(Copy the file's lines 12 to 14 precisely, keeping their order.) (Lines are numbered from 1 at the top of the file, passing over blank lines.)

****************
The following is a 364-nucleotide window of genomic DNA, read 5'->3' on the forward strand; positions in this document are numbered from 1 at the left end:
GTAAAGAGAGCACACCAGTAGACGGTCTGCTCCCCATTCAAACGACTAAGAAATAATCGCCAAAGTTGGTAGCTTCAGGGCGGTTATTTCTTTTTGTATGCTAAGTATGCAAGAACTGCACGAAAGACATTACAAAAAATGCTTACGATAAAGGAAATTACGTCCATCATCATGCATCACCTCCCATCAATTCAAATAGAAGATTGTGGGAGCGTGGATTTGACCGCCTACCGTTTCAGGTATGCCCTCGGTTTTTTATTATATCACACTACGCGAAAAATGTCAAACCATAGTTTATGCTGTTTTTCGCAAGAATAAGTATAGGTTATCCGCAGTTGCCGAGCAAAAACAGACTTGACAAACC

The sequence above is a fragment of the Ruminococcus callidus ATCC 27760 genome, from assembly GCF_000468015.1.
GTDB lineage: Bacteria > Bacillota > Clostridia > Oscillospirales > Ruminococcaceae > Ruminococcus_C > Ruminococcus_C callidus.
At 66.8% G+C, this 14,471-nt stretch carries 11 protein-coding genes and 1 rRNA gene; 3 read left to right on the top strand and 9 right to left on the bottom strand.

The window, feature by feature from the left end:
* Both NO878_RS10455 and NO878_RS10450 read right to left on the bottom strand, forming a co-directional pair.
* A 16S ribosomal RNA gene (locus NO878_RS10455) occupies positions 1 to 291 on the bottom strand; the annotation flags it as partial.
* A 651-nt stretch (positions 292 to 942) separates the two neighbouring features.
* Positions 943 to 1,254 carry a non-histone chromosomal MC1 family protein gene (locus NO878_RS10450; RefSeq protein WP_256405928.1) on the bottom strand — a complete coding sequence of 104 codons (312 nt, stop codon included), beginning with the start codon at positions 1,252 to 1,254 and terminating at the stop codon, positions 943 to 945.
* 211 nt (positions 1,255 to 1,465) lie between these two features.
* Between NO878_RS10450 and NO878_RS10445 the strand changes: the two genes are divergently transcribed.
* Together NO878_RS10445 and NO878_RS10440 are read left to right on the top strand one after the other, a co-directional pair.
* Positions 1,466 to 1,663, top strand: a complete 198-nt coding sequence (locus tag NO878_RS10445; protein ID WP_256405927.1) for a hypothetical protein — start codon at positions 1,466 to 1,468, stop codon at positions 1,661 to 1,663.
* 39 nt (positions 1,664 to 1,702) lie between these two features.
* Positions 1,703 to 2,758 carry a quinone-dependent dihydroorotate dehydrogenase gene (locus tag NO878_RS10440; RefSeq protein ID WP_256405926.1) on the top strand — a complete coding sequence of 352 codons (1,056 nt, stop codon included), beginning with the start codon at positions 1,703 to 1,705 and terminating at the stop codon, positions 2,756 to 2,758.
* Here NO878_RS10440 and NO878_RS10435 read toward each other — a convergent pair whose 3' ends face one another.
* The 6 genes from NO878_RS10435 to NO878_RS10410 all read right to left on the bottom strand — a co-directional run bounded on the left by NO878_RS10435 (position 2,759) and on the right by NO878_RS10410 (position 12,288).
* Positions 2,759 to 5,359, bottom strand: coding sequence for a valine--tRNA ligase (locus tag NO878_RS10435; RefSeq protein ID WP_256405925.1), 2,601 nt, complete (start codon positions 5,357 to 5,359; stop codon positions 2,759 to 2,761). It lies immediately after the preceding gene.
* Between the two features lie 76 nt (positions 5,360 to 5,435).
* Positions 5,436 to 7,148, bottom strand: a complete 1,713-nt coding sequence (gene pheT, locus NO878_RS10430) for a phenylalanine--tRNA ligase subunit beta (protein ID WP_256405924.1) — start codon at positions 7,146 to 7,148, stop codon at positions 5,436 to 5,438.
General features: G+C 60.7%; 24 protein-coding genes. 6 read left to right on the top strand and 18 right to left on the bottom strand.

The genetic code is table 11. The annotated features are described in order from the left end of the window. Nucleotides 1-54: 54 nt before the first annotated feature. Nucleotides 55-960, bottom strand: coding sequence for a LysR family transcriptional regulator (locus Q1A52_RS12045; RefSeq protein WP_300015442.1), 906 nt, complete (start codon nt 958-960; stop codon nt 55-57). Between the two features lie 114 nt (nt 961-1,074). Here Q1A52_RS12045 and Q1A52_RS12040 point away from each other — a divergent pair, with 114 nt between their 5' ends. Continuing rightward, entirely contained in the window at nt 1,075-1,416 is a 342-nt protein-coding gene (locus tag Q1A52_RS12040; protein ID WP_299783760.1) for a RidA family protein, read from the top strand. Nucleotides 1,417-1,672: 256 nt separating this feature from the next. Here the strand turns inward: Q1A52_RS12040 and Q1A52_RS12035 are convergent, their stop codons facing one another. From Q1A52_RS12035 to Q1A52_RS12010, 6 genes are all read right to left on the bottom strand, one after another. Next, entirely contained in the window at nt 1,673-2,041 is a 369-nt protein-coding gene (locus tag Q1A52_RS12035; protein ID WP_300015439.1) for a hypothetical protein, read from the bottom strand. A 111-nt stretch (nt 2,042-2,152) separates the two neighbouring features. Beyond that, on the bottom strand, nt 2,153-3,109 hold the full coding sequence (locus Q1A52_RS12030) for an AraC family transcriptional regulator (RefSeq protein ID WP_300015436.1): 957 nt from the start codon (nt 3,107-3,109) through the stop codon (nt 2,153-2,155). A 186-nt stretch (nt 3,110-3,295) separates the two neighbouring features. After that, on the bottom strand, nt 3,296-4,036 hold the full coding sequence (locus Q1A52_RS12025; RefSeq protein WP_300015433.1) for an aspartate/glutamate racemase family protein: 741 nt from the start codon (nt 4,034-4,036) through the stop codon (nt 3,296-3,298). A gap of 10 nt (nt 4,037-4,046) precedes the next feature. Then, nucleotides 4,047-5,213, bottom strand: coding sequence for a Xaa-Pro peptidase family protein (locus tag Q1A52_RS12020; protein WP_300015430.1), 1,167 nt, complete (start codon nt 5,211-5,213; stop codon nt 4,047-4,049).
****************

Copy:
* Between NO878_RS10450 and NO878_RS10445 the strand changes: the two genes are divergently transcribed.
* Together NO878_RS10445 and NO878_RS10440 are read left to right on the top strand one after the other, a co-directional pair.
* Positions 1,466 to 1,663, top strand: a complete 198-nt coding sequence (locus tag NO878_RS10445; protein ID WP_256405927.1) for a hypothetical protein — start codon at positions 1,466 to 1,468, stop codon at positions 1,661 to 1,663.